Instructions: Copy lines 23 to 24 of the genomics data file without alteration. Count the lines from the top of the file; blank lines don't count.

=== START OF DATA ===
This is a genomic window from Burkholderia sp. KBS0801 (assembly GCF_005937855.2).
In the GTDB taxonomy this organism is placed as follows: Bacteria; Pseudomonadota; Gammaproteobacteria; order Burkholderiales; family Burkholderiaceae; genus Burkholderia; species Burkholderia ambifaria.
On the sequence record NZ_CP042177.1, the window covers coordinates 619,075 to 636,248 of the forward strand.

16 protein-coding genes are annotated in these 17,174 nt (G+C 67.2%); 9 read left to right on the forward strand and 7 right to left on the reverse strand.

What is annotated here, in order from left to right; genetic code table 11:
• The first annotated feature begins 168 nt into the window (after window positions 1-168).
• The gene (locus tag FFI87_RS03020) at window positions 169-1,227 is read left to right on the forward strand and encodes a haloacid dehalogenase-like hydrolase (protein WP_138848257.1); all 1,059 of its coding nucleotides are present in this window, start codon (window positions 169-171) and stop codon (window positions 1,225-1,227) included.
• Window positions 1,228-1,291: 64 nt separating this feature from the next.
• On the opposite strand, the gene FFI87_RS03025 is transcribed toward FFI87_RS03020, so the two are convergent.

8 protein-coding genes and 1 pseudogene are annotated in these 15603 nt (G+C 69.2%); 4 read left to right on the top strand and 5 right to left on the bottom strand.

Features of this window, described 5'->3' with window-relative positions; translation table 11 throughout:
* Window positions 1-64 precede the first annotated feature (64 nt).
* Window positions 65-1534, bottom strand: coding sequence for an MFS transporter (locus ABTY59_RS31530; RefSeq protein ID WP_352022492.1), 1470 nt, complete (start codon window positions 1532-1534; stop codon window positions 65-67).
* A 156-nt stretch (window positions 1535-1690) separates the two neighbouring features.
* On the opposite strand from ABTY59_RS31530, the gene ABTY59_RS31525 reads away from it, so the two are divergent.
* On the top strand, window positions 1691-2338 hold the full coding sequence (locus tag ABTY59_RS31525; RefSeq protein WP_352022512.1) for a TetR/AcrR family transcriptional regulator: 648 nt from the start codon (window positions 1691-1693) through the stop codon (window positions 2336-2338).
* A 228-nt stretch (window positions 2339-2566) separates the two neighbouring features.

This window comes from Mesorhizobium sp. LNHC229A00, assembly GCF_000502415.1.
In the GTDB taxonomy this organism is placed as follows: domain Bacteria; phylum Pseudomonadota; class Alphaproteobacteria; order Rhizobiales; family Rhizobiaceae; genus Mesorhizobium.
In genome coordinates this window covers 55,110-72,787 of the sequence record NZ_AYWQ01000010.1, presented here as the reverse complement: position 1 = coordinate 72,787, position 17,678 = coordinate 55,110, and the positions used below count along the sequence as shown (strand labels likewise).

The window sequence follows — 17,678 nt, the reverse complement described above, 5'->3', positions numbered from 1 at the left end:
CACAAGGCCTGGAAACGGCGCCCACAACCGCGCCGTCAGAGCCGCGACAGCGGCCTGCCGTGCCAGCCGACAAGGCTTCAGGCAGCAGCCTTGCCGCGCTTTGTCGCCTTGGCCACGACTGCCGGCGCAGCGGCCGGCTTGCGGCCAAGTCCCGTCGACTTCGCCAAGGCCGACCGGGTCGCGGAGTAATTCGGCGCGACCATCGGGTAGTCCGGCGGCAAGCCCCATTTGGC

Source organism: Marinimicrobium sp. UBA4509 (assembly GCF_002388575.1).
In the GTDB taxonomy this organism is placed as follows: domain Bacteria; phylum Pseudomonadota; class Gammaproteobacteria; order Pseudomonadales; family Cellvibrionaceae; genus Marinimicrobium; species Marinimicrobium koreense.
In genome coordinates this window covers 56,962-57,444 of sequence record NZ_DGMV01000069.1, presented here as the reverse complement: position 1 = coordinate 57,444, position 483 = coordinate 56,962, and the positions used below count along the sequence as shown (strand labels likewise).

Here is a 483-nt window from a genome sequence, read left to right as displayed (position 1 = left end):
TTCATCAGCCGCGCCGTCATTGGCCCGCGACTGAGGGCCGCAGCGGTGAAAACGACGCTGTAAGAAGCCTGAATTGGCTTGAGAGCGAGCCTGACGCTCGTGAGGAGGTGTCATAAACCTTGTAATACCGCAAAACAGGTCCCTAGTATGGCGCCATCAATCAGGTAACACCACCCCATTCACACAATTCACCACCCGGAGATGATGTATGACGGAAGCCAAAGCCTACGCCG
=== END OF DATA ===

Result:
Source organism: Marinimicrobium sp. UBA4509 (assembly GCF_002388575.1).
In the GTDB taxonomy this organism is placed as follows: domain Bacteria; phylum Pseudomonadota; class Gammaproteobacteria; order Pseudomonadales; family Cellvibrionaceae; genus Marinimicrobium; species Marinimicrobium koreense.